by The Associated Press | April 11, 2018
PARIS (AP) - Union members in France are standing firm as they continue to demand pay raises. Striking Air France pilots and cabin staff insisted they weren't backing down, as their latest walkout forced the cancellation of some 30 percent of the airline's flights worldwide Wednesday. Union members protested at Paris' Charles de Gaulle Airport, where screens showed canceled notices next to multiple flights.
Staff want 6 percent pay raises, after seven years of salary freezes as the company went through a restructuring to stem losses. The airline argues that such pay rises would threaten the turnaround effort. Sophie Gorins, general secretary of the SNPNC flight crew union, said, "We won't stop the conflict unless they give us the 6 percent."
Several meetings between workers' representatives and Air France management already have taken place since the strike started on Feb. 22, but unions say they have not yet received a satisfactory reply to their demands. The company has lost more than 100 million euros (US$124 million) in sporadic strikes since February. 
Meanwhile, French commuters coped with another day of disrupted train service as labor unions insisted Monday they would not back down from a series of strikes that is expected to continue later in the week. Some 80 percent of French high-speed trains were out of operation as rail workers entered their fourth day of what the unions promised would be periodic rolling strikes through June. About one-quarter of international trains to and from France also were affected.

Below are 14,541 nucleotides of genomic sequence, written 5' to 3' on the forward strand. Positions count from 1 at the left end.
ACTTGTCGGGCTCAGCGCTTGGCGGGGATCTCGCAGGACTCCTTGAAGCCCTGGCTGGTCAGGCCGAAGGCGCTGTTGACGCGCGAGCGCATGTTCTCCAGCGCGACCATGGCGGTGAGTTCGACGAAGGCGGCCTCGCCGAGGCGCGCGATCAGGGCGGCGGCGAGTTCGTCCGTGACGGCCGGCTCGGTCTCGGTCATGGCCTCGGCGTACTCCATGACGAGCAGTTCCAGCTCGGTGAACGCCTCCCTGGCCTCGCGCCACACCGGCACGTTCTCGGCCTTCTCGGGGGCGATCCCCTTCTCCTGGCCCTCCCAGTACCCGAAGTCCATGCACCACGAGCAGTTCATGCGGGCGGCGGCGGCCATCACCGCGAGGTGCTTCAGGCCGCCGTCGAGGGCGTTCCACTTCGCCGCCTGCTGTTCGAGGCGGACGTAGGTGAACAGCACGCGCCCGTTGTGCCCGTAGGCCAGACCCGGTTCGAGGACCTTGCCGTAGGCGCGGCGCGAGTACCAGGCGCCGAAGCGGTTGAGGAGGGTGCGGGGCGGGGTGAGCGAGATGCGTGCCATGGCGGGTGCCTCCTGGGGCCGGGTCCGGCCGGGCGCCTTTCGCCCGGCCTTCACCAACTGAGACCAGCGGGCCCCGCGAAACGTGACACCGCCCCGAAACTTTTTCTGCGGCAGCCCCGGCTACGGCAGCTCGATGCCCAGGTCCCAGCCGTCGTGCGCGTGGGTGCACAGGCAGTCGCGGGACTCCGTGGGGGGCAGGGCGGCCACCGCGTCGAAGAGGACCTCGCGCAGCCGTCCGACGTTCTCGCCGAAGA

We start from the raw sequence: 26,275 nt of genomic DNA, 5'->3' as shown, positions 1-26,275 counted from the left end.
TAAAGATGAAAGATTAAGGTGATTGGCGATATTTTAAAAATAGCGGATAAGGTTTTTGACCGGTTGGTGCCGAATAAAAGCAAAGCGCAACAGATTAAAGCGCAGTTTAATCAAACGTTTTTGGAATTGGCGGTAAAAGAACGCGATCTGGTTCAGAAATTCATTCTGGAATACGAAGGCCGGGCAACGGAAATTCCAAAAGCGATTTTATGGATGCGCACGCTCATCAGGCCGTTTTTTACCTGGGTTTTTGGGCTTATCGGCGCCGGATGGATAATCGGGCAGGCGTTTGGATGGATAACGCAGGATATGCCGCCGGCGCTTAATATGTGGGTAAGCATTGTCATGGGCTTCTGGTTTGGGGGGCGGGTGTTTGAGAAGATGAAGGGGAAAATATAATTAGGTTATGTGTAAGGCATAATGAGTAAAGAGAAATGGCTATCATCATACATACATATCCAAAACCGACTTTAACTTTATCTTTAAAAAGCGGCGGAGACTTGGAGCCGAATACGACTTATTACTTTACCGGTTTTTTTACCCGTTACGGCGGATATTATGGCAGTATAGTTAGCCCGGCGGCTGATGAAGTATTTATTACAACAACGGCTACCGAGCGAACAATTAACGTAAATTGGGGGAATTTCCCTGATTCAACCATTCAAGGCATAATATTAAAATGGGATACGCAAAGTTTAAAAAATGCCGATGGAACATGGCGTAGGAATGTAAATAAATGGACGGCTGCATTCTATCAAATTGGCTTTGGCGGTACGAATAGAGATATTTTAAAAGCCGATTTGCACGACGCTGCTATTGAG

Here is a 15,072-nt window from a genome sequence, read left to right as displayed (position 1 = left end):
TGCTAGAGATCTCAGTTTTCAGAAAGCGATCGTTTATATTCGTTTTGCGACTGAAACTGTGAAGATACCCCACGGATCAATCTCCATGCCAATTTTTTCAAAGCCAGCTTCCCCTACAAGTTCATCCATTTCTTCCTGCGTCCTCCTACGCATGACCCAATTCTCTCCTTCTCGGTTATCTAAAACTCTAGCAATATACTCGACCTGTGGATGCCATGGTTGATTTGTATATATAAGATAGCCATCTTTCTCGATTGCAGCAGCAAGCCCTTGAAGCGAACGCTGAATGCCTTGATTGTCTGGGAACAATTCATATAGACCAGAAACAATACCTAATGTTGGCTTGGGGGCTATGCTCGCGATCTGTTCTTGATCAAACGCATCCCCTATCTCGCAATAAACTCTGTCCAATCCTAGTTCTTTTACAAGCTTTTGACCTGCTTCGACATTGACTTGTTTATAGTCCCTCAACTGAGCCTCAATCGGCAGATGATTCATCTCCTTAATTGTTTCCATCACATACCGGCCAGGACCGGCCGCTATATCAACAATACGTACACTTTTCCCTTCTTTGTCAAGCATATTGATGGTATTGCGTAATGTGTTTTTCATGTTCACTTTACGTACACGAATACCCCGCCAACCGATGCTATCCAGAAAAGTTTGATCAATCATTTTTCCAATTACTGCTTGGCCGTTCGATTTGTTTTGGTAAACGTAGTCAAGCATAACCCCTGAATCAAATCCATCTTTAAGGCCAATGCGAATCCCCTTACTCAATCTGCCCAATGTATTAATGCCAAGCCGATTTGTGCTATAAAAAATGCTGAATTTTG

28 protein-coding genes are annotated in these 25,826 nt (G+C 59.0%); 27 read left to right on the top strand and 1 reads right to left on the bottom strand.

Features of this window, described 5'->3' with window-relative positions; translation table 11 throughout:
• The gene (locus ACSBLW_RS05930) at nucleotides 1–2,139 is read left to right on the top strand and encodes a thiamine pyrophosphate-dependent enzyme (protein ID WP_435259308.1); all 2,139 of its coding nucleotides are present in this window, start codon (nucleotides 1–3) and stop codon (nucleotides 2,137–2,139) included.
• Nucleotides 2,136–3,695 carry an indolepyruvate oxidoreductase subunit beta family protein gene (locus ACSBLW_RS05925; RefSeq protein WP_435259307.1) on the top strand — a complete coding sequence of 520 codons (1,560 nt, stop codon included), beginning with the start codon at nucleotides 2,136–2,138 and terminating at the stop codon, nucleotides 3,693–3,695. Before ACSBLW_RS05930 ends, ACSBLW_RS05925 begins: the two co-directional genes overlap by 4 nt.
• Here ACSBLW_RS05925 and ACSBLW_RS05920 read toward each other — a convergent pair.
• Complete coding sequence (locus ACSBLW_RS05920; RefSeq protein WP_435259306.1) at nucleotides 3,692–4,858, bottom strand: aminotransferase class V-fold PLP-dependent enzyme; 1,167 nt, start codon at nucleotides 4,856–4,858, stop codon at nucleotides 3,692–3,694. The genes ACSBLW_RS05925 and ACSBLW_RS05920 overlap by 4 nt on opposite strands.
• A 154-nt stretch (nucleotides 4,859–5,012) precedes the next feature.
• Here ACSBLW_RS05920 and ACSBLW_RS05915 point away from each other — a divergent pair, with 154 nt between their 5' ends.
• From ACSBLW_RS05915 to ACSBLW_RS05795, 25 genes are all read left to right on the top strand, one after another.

The next round of walkouts is scheduled for Friday and Saturday. The unions have set a strike schedule that calls for work stoppages lasting two or four days per week. "It's intolerable because we're all working," commuter Christelle Gedin said Monday at Paris' Saint-Lazare station.
France's national SNCF rail authority forecast a resumption of regular domestic high-speed train service for Tuesday, which was not set as a strike day. SNCF said service would be close to normal for international lines, but 20 to 40 percent of trains not on high-speed domestic routes would be canceled.
The unions are protesting French President Emmanuel Macron's plans to revoke a special status that allows rail drivers to retain jobs and other benefits for life. The government wants to do away with the protections to make the rail sector more competitive. 
SNCF chief executive Guillaume Pepy told BFM TV channel the public rail company, including its freight department, has lost about 100 million euros (US$123 million) since the strikes started last week.
Several hundred union activists protested in Paris as legislators in the National Assembly began debate Monday on the rail reforms sought by Macron's government. A few protesters hurled bottles, while others waved flares or carried union flags as riot police stood guard, but the protest ended peacefully.
"First of all, we are defending our status and that's a real thing, and secondly, we are defending our public services in France," striking rail worker Kamel Aroup said. Supporters are crowdfunding online to help striking workers who are giving up their wages during the walkouts.